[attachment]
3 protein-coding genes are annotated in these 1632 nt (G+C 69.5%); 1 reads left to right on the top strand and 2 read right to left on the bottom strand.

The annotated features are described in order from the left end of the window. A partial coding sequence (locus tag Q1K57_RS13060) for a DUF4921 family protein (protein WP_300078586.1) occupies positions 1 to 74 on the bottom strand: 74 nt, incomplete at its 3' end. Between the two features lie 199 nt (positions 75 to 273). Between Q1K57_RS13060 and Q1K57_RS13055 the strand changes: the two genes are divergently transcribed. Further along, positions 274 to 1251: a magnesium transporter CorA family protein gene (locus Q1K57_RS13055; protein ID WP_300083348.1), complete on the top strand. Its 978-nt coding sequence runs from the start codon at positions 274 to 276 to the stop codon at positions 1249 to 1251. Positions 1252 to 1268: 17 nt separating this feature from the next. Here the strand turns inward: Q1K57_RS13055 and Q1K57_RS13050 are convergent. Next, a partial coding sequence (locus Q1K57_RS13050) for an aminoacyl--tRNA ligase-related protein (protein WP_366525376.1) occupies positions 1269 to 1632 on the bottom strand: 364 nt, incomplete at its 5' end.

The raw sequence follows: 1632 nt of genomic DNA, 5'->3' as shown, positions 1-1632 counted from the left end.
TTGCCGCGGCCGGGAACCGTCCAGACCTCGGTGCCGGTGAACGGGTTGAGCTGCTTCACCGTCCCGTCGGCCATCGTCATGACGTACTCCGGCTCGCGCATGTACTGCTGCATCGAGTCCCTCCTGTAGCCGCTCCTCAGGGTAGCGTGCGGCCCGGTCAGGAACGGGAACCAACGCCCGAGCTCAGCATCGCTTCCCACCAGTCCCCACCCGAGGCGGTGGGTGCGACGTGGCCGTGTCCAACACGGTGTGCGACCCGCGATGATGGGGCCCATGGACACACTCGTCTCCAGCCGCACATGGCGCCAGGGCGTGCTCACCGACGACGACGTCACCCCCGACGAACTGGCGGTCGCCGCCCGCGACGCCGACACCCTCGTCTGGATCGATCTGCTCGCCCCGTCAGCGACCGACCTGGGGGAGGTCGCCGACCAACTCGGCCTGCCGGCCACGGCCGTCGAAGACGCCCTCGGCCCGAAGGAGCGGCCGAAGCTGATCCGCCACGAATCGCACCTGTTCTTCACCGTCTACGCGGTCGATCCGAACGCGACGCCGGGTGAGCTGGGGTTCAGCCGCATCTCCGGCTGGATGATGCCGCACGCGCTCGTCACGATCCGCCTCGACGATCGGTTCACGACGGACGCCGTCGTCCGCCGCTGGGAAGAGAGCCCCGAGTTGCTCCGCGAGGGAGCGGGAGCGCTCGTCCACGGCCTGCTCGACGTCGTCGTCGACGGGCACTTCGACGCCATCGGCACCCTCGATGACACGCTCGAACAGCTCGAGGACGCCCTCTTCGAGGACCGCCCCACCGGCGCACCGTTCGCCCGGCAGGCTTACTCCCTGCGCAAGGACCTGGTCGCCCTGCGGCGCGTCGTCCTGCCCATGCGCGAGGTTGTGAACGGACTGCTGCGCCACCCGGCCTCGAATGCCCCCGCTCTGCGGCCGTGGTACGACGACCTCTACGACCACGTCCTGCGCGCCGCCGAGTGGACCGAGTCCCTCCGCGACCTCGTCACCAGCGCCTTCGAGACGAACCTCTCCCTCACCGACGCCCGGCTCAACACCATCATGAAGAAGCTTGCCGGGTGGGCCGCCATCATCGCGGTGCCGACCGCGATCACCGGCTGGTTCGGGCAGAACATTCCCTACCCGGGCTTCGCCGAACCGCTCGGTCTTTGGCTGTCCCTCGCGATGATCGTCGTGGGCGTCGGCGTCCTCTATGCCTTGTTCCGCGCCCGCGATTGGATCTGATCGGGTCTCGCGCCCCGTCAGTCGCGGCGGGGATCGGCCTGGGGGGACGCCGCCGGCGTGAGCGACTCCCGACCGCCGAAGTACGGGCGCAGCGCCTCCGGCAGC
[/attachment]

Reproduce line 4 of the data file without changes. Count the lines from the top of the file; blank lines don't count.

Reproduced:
TTGCCGCGGCCGGGAACCGTCCAGACCTCGGTGCCGGTGAACGGGTTGAGCTGCTTCACCGTCCCGTCGGCCATCGTCATGACGTACTCCGGCTCGCGCATGTACTGCTGCATCGAGTCCCTCCTGTAGCCGCTCCTCAGGGTAGCGTGCGGCCCGGTCAGGAACGGGAACCAACGCCCGAGCTCAGCATCGCTTCCCACCAGTCCCCACCCGAGGCGGTGGGTGCGACGTGGCCGTGTCCAACACGGTGTGCGACCCGCGATGATGGGGCCCATGGACACACTCGTCTCCAGCCGCACATGGCGCCAGGGCGTGCTCACCGACGACGACGTCACCCCCGACGAACTGGCGGTCGCCGCCCGCGACGCCGACACCCTCGTCTGGATCGATCTGCTCGCCCCGTCAGCGACCGACCTGGGGGAGGTCGCCGACCAACTCGGCCTGCCGGCCACGGCCGTCGAAGACGCCCTCGGCCCGAAGGAGCGGCCGAAGCTGATCCGCCACGAATCGCACCTGTTCTTCACCGTCTACGCGGTCGATCCGAACGCGACGCCGGGTGAGCTGGGGTTCAGCCGCATCTCCGGCTGGATGATGCCGCACGCGCTCGTCACGATCCGCCTCGACGATCGGTTCACGACGGACGCCGTCGTCCGCCGCTGGGAAGAGAGCCCCGAGTTGCTCCGCGAGGGAGCGGGAGCGCTCGTCCACGGCCTGCTCGACGTCGTCGTCGACGGGCACTTCGACGCCATCGGCACCCTCGATGACACGCTCGAACAGCTCGAGGACGCCCTCTTCGAGGACCGCCCCACCGGCGCACCGTTCGCCCGGCAGGCTTACTCCCTGCGCAAGGACCTGGTCGCCCTGCGGCGCGTCGTCCTGCCCATGCGCGAGGTTGTGAACGGACTGCTGCGCCACCCGGCCTCGAATGCCCCCGCTCTGCGGCCGTGGTACGACGACCTCTACGACCACGTCCTGCGCGCCGCCGAGTGGACCGAGTCCCTCCGCGACCTCGTCACCAGCGCCTTCGAGACGAACCTCTCCCTCACCGACGCCCGGCTCAACACCATCATGAAGAAGCTTGCCGGGTGGGCCGCCATCATCGCGGTGCCGACCGCGATCACCGGCTGGTTCGGGCAGAACATTCCCTACCCGGGCTTCGCCGAACCGCTCGGTCTTTGGCTGTCCCTCGCGATGATCGTCGTGGGCGTCGGCGTCCTCTATGCCTTGTTCCGCGCCCGCGATTGGATCTGATCGGGTCTCGCGCCCCGTCAGTCGCGGCGGGGATCGGCCTGGGGGGACGCCGCCGGCGTGAGCGACTCCCGACCGCCGAAGTACGGGCGCAGCGCCTCCGGCAGC